Greetings, all. Fall brings out the beauty in nature, the changing leaves on the trees, pumpkin-flavored everything in grocery-stores, and my most favorite of literary movements…The Great Annual Reading of Horror Novels.
I started this tradition years ago, and it is simple. I read horror novels, ghost stories, and gothic treasures each fall, as I am too afraid to read these selections the rest of the year. I try to mix things up- read a few classics and a few contemporary selections, get my chills on, and enjoy. This year’s docket includes The House of the Seven Gables by Nathaniel Hawthorne, ‘Salem’s Lot by Stephen King, The Silent Companions by Laura Purcell, and The Last Days of Jack Sparks by Jason Arnopp to name a few. Last year, I read Hex by Thomas Olde Heuvelt, Ghost Story by Peter Straub, A Headfull of Ghosts by Paul Tremblay, and The Exorcist by William Peter Blatty.
One thing that I noticed as I concentrate on this genre is the large amount of prologues used to forward the story. Of the eight books I listed above, four have prologues. In a literary era where to write a prologue means certain literary death, it piqued my interest to consider this a bit more.
A prologue is defined as a separate section of a literary or musical piece of work. In each of the horror novels, the prologue introduced a main character, the evil antagonist, or the consequences of failure. Most were separated from the timeline of the main novel. You know townspeople are mysteriously missing in Maine from the prologue of ‘Salem’s Lot. The demon and the priest are introduced and the price of failure revealed in the prologue of The Exorcist. The curse of the Pyncheon family is revealed in the prologue to The House of the Seven Gables– a full two hundred years before the action in the main story. Here is where I think a prologue works best- to elucidate critical, condensed backstory and introduce the stakes for the main story.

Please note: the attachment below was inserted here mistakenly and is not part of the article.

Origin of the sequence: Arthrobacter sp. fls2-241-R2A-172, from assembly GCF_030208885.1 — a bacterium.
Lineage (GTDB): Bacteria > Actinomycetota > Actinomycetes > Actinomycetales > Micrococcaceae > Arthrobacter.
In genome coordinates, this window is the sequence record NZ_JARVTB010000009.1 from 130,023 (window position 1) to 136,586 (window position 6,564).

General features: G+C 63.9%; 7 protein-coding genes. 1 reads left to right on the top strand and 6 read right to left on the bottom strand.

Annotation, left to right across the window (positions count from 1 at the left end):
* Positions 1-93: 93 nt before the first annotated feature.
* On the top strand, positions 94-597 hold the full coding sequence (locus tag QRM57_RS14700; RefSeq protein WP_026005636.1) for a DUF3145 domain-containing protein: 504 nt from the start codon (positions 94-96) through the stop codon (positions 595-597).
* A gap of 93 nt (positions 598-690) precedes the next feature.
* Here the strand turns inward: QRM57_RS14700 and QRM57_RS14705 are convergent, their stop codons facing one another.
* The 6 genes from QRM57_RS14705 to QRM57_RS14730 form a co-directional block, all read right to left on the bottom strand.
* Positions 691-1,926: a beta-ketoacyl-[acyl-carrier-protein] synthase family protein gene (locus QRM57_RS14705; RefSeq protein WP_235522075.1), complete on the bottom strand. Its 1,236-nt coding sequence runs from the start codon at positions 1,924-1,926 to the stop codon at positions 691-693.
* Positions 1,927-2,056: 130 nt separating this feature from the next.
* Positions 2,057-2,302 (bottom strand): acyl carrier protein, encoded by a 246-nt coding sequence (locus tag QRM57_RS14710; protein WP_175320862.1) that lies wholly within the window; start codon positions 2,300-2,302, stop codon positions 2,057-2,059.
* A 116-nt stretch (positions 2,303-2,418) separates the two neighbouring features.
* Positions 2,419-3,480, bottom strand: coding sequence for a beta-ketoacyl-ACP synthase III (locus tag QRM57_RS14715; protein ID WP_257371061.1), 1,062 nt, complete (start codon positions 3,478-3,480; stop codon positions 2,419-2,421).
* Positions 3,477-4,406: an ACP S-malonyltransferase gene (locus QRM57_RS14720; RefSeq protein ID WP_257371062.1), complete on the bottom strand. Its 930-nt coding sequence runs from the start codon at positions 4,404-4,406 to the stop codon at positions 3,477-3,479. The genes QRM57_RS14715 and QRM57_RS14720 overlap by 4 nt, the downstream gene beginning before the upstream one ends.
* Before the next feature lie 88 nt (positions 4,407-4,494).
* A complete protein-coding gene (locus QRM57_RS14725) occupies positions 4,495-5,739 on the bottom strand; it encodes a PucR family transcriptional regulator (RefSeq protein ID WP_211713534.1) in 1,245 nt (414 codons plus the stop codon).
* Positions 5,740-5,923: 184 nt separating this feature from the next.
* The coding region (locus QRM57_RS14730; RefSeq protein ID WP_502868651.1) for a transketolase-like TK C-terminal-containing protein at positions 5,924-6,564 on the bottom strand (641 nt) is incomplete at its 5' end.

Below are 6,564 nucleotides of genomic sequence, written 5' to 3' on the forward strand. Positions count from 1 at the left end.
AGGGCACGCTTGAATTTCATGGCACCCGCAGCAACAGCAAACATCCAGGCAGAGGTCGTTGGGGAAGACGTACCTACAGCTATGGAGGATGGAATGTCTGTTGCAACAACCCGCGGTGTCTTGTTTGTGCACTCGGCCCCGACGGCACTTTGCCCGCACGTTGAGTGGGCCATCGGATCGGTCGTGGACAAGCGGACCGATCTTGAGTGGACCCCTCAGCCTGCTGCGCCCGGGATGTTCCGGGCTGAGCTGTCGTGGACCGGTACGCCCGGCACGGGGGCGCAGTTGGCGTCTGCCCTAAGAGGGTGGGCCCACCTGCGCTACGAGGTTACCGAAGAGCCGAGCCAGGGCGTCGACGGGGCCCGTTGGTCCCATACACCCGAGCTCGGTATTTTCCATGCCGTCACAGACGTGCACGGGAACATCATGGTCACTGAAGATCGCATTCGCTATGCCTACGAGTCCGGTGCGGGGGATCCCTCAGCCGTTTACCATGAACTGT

What these prologues DID NOT DO were the following.
1. Provide significant world-building. Your imaginary landscape should be revealed gradually as the characters and plot move through your world, not in a dissertation for the first five pages.
2. Disguise itself as a huge information dump.
3. Relay large amounts of backstory- let this information come out in your story, not all at the beginning. If you feel like it must all come out, then maybe you are not writing the correct story:)
4. Delay getting to the current story. Your prologue should only be a few pages, not a whole chapter.
If you want to write a prologue, think about its purpose for your story, and critically read what work it does to forward and strengthen your novel. If there is no other way around it, then write it, proudly call it a prologue and move on.
If you are worried your prologue is a trope if what not to do…consider this. Many of the works above utilize different POV very effectively to do the work of a traditional prologue. Consider Harry Potter and the Sorcerers Stone by JK Rowling. Chapter One is set ten years before the main action of the story and told from a different POV from the rest of the story. Another tactic is to use the “found footage” model- find an old diary, film, newspaper article, person with critical information, etc to fill in the gaps of the story. The more contemporary selections above use all of these tricks instead of a prologue. The most masterful use IMO is how the town history is openly known in Hex, and the use of POV in A Head Full of Ghosts.
I hope these tips and tricks help.
Until next time